Skip site navigation (1) Skip section navigation (2)

Re: SELECT FOR UPDATE and LIMIT 1 behave oddly

From: Josh Berkus <josh(at)agliodbs(dot)com>
To: Neil Conway <neilc(at)samurai(dot)com>
Cc: Tom Lane <tgl(at)sss(dot)pgh(dot)pa(dot)us>, pgsql-bugs(at)postgresql(dot)org
Subject: Re: SELECT FOR UPDATE and LIMIT 1 behave oddly
Date: 2004-10-15 16:09:47
Message-ID: 200410150909.47890.josh@agliodbs.com (view raw or flat)
Thread:
Lists: pgsql-bugs
Tom, Neil,

> > Au contraire: every row that gets locked will be returned to the client.
> > The gripe at hand is that the number of such rows may be smaller than
> > the client wished, because the LIMIT step is applied before we do the
> > FOR UPDATE step

As I said, I think this can be taken care of with a doc patch.    The truth is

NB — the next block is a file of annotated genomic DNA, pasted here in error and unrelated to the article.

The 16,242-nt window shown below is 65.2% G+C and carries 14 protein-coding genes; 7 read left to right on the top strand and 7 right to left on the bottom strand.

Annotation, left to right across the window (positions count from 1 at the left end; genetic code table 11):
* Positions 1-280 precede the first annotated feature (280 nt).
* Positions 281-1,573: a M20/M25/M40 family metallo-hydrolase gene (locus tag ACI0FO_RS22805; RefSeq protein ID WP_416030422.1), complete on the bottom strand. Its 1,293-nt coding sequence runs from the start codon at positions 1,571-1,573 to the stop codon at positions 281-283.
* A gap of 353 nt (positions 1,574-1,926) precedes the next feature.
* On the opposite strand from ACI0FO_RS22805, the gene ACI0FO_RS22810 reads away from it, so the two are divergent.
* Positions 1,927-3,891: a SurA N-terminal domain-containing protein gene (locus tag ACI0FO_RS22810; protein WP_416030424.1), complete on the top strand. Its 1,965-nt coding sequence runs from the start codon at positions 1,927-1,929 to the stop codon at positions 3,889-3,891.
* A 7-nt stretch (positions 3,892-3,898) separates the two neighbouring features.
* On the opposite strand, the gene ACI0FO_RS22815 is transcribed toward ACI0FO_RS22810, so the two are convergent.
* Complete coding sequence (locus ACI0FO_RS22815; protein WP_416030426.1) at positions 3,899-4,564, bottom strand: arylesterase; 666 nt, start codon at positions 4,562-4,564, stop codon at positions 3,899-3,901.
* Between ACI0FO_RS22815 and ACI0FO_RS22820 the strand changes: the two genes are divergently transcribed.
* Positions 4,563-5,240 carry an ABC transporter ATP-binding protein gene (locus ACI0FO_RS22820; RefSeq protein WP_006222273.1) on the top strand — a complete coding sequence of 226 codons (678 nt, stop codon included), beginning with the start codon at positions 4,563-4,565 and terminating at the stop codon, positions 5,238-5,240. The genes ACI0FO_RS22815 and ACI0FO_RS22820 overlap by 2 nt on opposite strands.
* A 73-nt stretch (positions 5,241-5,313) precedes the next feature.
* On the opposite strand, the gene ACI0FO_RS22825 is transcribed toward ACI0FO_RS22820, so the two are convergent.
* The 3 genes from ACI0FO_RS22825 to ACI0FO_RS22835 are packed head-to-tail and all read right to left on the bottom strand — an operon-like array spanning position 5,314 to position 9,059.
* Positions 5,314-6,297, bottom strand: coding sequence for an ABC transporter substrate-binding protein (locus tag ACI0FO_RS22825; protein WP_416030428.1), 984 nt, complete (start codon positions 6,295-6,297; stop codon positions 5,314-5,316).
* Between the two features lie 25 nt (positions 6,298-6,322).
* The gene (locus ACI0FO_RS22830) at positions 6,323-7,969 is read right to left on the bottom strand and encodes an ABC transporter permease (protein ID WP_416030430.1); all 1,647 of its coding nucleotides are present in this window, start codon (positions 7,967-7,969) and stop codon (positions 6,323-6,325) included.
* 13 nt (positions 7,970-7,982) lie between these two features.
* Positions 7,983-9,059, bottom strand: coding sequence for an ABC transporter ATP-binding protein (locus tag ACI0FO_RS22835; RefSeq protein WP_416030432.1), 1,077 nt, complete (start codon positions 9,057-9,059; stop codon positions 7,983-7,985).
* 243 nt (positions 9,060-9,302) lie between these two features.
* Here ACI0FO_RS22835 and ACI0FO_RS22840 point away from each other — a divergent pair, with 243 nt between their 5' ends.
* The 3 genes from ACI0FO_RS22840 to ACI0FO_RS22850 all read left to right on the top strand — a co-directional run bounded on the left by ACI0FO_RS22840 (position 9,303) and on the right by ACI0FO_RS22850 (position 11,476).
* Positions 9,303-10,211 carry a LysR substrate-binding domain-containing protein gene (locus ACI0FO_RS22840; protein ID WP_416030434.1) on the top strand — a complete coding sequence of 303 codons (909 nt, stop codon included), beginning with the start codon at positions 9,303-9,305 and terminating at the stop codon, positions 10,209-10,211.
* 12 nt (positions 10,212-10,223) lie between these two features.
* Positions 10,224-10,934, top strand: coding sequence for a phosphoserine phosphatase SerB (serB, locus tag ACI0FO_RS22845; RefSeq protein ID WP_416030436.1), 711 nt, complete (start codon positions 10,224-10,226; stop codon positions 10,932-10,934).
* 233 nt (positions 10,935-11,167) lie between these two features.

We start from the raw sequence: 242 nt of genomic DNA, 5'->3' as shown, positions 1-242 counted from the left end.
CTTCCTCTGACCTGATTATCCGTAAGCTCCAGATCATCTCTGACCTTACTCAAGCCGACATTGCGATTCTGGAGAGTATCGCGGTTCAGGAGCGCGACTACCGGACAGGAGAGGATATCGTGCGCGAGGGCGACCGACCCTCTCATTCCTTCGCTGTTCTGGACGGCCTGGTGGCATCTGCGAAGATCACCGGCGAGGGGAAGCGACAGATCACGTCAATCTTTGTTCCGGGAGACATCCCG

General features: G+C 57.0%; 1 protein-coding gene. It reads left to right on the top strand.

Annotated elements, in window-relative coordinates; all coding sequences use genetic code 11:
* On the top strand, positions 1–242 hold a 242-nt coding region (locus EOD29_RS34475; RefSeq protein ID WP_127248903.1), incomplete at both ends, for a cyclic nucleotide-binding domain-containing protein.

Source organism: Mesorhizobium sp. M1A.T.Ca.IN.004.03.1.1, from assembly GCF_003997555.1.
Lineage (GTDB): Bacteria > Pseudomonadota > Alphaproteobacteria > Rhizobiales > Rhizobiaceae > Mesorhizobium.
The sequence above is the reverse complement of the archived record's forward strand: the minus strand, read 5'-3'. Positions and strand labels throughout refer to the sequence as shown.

that FOR UPDATE LIMIT is not really terribly useful (it will still block 
outer queries to that table with the same LIMIT clause, so why not lock the 
whole table?).   I propose that I add this sentence to the Docs:

--------------
Please not that, since LIMIT is applied before FOR UPDATE, rows which 
disappear from the target set while waiting for a lock may result in less 
than LIMIT # of rows being returned.   This can result in unintuitive 
behavior, so FOR UPDATE and LIMIT should only be combined after significant 
testing.
---------------

Here's a question, though, for my education:  It's possible to query "Please 
lock the first row which is not already locked" by including pg_locks, 
pg_class and xmax in the query set.    Tom warned that this could result in a 
race condition.   If the query-and-lock were a single statement, how would a 
race condition result?  How could I test for it?

-- 
Josh Berkus
Aglio Database Solutions
San Francisco

In response to

Responses

pgsql-bugs by date

Next:From: Oliver ElphickDate: 2004-10-16 17:35:16
Subject: Re: SELECT FOR UPDATE and LIMIT 1 behave oddly
Previous:From: Neil ConwayDate: 2004-10-15 05:37:10
Subject: Re: SELECT FOR UPDATE and LIMIT 1 behave oddly

Privacy Policy | About PostgreSQL
Copyright © 1996-2014 The PostgreSQL Global Development Group